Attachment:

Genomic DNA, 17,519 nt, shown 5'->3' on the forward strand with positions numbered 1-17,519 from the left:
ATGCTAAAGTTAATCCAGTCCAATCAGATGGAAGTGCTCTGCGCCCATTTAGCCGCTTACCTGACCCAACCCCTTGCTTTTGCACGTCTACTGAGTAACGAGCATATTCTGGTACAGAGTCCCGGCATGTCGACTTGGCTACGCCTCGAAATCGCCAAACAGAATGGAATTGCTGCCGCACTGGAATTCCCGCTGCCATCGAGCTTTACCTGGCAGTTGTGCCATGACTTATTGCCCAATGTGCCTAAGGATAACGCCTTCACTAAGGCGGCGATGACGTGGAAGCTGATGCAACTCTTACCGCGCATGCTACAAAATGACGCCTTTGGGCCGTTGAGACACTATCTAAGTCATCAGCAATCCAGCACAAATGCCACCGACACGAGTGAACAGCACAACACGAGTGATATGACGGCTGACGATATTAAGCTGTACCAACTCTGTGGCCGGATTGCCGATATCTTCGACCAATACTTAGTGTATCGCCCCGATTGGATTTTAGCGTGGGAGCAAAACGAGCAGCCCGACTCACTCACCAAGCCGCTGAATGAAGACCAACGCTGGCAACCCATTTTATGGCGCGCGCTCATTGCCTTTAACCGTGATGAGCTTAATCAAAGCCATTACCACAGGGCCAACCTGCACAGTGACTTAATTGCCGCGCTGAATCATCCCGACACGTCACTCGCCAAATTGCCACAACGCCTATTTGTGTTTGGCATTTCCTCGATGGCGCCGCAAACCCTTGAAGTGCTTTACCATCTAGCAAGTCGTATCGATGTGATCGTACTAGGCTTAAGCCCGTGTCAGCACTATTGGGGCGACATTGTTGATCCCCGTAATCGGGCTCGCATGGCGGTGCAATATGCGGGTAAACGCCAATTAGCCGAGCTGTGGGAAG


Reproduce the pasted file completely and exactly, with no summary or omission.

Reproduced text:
Genomic DNA, 17,519 nt, shown 5'->3' on the forward strand with positions numbered 1-17,519 from the left:
ATGCTAAAGTTAATCCAGTCCAATCAGATGGAAGTGCTCTGCGCCCATTTAGCCGCTTACCTGACCCAACCCCTTGCTTTTGCACGTCTACTGAGTAACGAGCATATTCTGGTACAGAGTCCCGGCATGTCGACTTGGCTACGCCTCGAAATCGCCAAACAGAATGGAATTGCTGCCGCACTGGAATTCCCGCTGCCATCGAGCTTTACCTGGCAGTTGTGCCATGACTTATTGCCCAATGTGCCTAAGGATAACGCCTTCACTAAGGCGGCGATGACGTGGAAGCTGATGCAACTCTTACCGCGCATGCTACAAAATGACGCCTTTGGGCCGTTGAGACACTATCTAAGTCATCAGCAATCCAGCACAAATGCCACCGACACGAGTGAACAGCACAACACGAGTGATATGACGGCTGACGATATTAAGCTGTACCAACTCTGTGGCCGGATTGCCGATATCTTCGACCAATACTTAGTGTATCGCCCCGATTGGATTTTAGCGTGGGAGCAAAACGAGCAGCCCGACTCACTCACCAAGCCGCTGAATGAAGACCAACGCTGGCAACCCATTTTATGGCGCGCGCTCATTGCCTTTAACCGTGATGAGCTTAATCAAAGCCATTACCACAGGGCCAACCTGCACAGTGACTTAATTGCCGCGCTGAATCATCCCGACACGTCACTCGCCAAATTGCCACAACGCCTATTTGTGTTTGGCATTTCCTCGATGGCGCCGCAAACCCTTGAAGTGCTTTACCATCTAGCAAGTCGTATCGATGTGATCGTACTAGGCTTAAGCCCGTGTCAGCACTATTGGGGCGACATTGTTGATCCCCGTAATCGGGCTCGCATGGCGGTGCAATATGCGGGTAAACGCCAATTAGCCGAGCTGTGGGAAG